So, I spent some time this afternoon trying to make a video of how I do these macro shots on my dining room table. The video's looked pretty good, but had no sound. So, since I know nothing about video...I guess it was a lost cause.
Anyway, I did come away with a few shots that I can use here as an example of how I can create different images by adjusting the lighting.
I am using a small, LED, video light to light most of my macro images. Sometimes I hold the light in place and snap the photo and other times I place the camera in manual mode with a shutter speed of a few seconds and paint the light where I want it to be. Moving the light and altering the angle of the light greatly effects the final image.
Let's take the below images as examples.
In the above image, I am simply holding the light in my hand, off to the left of camera. You can actually see the reflection of the light in my "water drop", which is actually Karo Syrup.
Now, in this image I have set a longer shutter speed and tried to backlight the front petals while quickly hitting the front side of the flower with the light to show a little detail there, too. Essentially, painting with the light...like I mentioned before.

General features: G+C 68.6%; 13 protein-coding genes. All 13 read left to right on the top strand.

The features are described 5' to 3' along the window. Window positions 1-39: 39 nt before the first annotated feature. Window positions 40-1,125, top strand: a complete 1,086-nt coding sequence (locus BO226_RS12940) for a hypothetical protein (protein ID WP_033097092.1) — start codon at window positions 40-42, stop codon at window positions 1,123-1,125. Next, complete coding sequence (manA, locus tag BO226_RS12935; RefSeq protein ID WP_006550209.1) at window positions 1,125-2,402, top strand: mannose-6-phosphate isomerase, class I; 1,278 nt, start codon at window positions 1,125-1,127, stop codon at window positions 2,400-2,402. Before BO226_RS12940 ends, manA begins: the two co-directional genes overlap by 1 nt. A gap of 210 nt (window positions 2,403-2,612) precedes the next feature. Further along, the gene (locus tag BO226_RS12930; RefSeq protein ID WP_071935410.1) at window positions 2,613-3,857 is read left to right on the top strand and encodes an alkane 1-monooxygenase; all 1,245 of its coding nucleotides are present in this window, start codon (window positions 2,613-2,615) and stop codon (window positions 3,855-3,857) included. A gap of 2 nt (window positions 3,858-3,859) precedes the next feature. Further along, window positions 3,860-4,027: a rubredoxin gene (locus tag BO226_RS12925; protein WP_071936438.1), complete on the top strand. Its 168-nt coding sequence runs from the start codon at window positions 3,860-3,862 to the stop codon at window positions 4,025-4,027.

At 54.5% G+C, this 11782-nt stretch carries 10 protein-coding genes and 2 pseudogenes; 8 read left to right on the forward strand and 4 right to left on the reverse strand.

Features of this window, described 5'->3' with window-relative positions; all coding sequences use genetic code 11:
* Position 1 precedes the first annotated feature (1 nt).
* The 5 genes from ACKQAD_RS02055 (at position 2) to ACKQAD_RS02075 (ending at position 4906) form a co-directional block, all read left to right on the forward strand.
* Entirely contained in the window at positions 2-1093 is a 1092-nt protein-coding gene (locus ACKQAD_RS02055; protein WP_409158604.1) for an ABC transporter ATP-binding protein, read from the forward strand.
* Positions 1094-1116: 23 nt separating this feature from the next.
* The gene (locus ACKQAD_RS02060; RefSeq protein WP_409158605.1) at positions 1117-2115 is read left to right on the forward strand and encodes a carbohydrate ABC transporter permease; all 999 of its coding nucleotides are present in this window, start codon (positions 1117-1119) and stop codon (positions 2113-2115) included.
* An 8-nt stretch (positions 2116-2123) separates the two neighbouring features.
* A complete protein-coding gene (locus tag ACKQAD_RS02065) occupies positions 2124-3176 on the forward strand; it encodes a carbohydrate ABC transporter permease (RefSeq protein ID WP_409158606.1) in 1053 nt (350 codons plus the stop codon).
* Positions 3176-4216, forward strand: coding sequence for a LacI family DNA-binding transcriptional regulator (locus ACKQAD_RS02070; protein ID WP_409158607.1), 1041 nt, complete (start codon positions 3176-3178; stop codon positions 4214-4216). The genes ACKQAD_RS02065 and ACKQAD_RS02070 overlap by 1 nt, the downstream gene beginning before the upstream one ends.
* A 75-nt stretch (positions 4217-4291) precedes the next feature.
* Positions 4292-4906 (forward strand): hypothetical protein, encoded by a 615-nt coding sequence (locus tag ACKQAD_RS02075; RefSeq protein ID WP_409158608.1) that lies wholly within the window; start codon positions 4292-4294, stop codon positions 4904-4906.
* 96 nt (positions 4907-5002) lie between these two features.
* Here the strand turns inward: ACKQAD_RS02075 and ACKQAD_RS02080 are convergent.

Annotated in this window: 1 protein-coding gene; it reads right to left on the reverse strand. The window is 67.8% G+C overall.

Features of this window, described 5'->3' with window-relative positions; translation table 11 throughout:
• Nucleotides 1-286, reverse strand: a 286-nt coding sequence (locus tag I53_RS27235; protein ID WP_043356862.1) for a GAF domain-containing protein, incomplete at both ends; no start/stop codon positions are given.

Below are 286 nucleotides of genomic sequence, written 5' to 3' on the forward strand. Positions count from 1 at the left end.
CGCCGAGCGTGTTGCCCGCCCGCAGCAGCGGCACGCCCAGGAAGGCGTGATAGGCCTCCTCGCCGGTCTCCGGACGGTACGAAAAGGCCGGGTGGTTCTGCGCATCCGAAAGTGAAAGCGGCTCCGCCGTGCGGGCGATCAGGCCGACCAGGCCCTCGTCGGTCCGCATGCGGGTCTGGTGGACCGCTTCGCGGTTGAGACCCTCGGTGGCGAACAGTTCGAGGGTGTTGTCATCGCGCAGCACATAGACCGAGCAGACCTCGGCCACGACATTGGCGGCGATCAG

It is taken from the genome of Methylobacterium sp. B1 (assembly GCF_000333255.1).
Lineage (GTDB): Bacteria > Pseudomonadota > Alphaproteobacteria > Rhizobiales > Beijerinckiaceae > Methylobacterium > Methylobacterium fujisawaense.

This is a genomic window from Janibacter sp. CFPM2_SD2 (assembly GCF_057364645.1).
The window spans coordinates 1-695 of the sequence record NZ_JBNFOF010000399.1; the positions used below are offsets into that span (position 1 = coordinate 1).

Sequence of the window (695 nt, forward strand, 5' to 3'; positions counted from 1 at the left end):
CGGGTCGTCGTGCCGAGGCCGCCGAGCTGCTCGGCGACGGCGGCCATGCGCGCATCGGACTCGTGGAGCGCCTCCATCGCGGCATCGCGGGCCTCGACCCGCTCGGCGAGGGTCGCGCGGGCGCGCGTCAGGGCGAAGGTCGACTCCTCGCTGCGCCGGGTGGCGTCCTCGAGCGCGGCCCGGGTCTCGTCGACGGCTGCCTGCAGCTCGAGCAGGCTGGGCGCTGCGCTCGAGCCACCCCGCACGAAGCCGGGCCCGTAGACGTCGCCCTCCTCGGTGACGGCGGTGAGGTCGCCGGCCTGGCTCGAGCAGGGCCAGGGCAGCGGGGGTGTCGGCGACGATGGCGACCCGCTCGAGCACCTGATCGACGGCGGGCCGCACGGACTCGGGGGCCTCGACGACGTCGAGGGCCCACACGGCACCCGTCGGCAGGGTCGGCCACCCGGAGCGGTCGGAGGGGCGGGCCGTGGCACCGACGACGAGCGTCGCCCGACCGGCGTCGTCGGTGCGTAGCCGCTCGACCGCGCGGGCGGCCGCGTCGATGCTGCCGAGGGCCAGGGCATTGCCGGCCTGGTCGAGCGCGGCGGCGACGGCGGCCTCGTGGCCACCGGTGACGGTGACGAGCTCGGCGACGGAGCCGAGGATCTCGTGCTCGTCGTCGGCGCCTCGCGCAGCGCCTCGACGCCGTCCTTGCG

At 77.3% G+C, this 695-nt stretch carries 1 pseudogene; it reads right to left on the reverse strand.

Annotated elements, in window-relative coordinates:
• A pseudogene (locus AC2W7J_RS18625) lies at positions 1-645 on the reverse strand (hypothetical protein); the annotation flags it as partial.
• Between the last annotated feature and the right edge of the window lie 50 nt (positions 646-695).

Both of these images are the exact same composition. They were both shot at F/16 and ISO 100 with the later having a longer shutter speed allowing me to paint the light on,
You can see what a dramatic difference moving the lighting has created.
While I really like the backlit image above, I really think this backlighting works out fantastic for images you plan to create as black & white. In the image below I have used Nik's Silver Efex Pro 2 and converted it to black & white.
Again, same composition and settings, this one was just converted to black & white. Maybe I will have time to try this video thing again in the near future for you to see the process. I may have to consult with a professional, though.